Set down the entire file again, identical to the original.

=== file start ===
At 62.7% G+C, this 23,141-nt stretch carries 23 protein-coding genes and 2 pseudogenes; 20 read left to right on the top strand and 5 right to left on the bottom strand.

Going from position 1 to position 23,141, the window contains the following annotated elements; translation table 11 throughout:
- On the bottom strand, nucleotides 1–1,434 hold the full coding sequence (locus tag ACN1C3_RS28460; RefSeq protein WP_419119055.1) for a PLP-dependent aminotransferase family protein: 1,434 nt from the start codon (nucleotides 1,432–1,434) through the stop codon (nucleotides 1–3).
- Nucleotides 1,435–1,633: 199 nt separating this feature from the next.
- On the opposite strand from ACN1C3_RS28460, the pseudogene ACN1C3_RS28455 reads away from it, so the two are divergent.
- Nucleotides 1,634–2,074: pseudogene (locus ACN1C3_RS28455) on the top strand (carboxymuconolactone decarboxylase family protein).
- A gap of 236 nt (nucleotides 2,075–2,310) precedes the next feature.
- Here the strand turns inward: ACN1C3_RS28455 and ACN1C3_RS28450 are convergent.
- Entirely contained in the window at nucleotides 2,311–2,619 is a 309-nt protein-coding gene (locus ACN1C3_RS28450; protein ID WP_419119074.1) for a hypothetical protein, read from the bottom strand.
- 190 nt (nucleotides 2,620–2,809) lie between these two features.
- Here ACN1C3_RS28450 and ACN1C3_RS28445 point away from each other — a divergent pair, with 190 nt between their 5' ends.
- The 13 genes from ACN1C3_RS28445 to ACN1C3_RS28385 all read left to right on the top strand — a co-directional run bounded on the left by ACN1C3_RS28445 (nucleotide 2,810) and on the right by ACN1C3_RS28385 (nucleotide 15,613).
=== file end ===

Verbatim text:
At 62.7% G+C, this 23,141-nt stretch carries 23 protein-coding genes and 2 pseudogenes; 20 read left to right on the top strand and 5 right to left on the bottom strand.

Going from position 1 to position 23,141, the window contains the following annotated elements; translation table 11 throughout:
- On the bottom strand, nucleotides 1–1,434 hold the full coding sequence (locus tag ACN1C3_RS28460; RefSeq protein WP_419119055.1) for a PLP-dependent aminotransferase family protein: 1,434 nt from the start codon (nucleotides 1,432–1,434) through the stop codon (nucleotides 1–3).
- Nucleotides 1,435–1,633: 199 nt separating this feature from the next.
- On the opposite strand from ACN1C3_RS28460, the pseudogene ACN1C3_RS28455 reads away from it, so the two are divergent.
- Nucleotides 1,634–2,074: pseudogene (locus ACN1C3_RS28455) on the top strand (carboxymuconolactone decarboxylase family protein).
- A gap of 236 nt (nucleotides 2,075–2,310) precedes the next feature.
- Here the strand turns inward: ACN1C3_RS28455 and ACN1C3_RS28450 are convergent.
- Entirely contained in the window at nucleotides 2,311–2,619 is a 309-nt protein-coding gene (locus ACN1C3_RS28450; protein ID WP_419119074.1) for a hypothetical protein, read from the bottom strand.
- 190 nt (nucleotides 2,620–2,809) lie between these two features.
- Here ACN1C3_RS28450 and ACN1C3_RS28445 point away from each other — a divergent pair, with 190 nt between their 5' ends.
- The 13 genes from ACN1C3_RS28445 to ACN1C3_RS28385 all read left to right on the top strand — a co-directional run bounded on the left by ACN1C3_RS28445 (nucleotide 2,810) and on the right by ACN1C3_RS28385 (nucleotide 15,613).